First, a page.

(FreedomBeacon.com)- In a column in Foreign Policy, writer Jeff Rathke argues that Putin’s actions in Ukraine triggered a reversal in Germany’s long-maintained foreign policy strategy.
Over the last week, Chancellor Olaf Scholz and the German government reversed the direction of Germany’s slow-moving, cautious foreign policy and began setting on a course of a possible confrontation with Russia.
On Sunday, while speaking at the German parliament, Chancellor Scholz called Russia’s invasion of Ukraine a “turning point” that required Germany to preserve Europe’s political and security order. He announced that Germany would invest 100 billion euros into its military and also committed to spending 2 percent of Germany’s GDP on defense.
While the Chancellor stressed Berlin’s responsibilities to NATO, he also defined those measures as Germany ensuring its own national security which Rathke explains is a significant departure from Germany’s former defense policy.
Chancellor Scholz’s address, Rathke writes, was met with applause from the mainstream parties in parliament while out on the streets of Berlin, a half-million German citizens were erupting in pro-Ukrainian chants.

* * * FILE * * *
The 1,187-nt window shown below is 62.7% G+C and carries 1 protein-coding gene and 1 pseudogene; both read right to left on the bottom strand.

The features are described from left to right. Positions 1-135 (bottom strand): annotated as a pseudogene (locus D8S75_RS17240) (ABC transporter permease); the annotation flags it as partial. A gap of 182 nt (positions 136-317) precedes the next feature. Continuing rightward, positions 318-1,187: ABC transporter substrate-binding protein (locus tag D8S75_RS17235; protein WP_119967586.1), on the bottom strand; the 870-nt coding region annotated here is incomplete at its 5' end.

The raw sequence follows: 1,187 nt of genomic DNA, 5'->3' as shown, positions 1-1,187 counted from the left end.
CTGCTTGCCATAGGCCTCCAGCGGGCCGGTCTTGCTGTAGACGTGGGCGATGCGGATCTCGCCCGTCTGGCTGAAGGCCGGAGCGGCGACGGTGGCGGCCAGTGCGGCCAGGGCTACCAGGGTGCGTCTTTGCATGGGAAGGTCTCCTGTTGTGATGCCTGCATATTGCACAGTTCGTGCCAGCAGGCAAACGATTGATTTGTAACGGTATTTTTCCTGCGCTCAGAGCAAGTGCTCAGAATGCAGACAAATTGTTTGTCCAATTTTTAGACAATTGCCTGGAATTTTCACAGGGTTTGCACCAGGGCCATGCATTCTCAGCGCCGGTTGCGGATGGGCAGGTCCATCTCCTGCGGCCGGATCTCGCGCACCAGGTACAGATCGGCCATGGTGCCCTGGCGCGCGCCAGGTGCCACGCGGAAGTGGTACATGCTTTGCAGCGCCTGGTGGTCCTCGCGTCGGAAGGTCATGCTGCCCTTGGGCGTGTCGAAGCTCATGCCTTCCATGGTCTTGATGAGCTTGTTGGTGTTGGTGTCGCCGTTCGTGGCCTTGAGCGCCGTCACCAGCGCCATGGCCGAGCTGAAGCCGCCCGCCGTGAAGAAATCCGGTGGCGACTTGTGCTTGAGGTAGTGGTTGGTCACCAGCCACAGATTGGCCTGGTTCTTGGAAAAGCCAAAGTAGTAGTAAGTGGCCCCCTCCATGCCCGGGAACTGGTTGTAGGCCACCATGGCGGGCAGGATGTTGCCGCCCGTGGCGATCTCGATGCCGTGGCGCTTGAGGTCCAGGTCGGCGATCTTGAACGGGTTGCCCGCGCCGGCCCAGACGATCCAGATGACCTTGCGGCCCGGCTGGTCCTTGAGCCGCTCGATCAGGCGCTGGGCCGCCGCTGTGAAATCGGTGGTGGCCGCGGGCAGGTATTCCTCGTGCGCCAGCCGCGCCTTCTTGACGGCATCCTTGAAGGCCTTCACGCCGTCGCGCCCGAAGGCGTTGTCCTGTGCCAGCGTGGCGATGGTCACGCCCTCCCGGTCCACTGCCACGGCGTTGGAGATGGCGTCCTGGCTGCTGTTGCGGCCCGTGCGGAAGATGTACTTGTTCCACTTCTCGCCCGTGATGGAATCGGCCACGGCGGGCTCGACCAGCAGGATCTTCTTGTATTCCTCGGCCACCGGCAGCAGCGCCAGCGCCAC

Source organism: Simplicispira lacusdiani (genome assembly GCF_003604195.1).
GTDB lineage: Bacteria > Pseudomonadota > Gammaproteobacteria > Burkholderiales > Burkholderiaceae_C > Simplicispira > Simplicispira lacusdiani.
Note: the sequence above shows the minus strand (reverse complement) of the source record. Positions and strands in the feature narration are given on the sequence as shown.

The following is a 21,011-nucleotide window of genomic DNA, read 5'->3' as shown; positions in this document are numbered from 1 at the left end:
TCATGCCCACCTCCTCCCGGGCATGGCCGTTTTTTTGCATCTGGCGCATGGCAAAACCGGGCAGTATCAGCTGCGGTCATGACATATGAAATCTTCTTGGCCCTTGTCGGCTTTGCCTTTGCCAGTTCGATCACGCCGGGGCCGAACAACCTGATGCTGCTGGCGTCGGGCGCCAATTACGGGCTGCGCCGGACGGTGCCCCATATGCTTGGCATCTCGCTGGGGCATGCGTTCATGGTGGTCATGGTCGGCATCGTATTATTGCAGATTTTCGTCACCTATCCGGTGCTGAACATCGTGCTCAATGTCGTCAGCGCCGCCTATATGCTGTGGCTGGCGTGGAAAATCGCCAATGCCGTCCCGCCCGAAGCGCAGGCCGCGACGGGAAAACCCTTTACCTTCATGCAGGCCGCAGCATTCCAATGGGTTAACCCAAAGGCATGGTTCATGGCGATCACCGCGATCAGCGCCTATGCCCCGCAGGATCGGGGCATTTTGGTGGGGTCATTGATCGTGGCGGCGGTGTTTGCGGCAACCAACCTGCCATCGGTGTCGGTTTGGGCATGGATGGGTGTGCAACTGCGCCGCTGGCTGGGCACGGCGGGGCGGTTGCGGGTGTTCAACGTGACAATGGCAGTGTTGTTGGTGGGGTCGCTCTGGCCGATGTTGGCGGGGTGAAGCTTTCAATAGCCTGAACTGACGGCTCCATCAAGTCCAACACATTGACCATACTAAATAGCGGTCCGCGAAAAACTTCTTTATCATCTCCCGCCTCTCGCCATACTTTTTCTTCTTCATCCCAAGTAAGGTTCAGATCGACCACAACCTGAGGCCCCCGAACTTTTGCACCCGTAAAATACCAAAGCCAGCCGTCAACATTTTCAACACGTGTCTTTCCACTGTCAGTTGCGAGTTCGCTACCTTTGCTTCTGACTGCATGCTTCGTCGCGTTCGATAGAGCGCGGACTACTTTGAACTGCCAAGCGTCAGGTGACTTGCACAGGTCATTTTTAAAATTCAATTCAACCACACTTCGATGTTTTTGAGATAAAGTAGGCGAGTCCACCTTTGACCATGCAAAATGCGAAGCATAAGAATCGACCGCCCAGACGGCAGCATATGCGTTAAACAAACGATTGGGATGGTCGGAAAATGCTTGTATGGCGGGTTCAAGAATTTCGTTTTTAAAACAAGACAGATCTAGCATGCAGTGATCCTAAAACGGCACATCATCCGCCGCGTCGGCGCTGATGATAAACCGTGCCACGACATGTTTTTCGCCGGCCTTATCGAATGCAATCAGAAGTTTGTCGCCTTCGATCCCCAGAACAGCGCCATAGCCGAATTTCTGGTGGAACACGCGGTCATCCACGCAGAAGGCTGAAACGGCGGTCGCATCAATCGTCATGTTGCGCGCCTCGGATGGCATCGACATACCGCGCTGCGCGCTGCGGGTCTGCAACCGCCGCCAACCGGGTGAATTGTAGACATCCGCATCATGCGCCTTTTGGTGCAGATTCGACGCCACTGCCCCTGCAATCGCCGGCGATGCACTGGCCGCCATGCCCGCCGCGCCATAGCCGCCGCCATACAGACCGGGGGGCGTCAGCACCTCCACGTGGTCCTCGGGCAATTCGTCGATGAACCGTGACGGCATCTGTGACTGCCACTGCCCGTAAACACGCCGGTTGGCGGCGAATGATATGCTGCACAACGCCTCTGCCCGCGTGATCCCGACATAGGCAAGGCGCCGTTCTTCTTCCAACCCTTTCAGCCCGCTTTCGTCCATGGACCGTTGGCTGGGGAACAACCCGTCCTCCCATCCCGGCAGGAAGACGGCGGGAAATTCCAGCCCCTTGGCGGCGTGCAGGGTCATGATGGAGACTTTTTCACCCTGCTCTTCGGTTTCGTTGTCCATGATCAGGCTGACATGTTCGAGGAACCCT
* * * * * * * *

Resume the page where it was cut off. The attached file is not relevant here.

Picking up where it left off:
In short, Putin’s decision to start a war in Ukraine made Germany wake up from its 30-year stupor.
On Saturday, the German government dropped its opposition to excluding Russian banks from the SWIFT financial messaging service.
Meanwhile, in a significant shift, the German defense ministry announced on Saturday that it would be sending Ukraine 1,000 anti-tank weapons and 500 Stinger surface-to-air missiles “as quickly as possible.”
In announcing the move, Chancellor Scholz called Russia’s invasion a threat to “our entire post-war order,” adding, “it is our duty to help Ukraine.”
It is impossible to overstate how significant that is. Germany had long stuck to the policy of not sending weapons to any conflict zone. Just the day before the weapons transfer was announced, German officials were still reiterating that they would stick with that policy.
Also on Saturday, the German government announced that it would be sending 14 armored vehicles and up to 10,000 tons of fuel to Ukraine.
Foreign Minister Annalena Baerbock and Economy Minister Robert Habeck said in a joint statement that Ukraine must be able to defend itself after Russia’s “shameless attack,” therefore the German government would provide “urgently needed material.”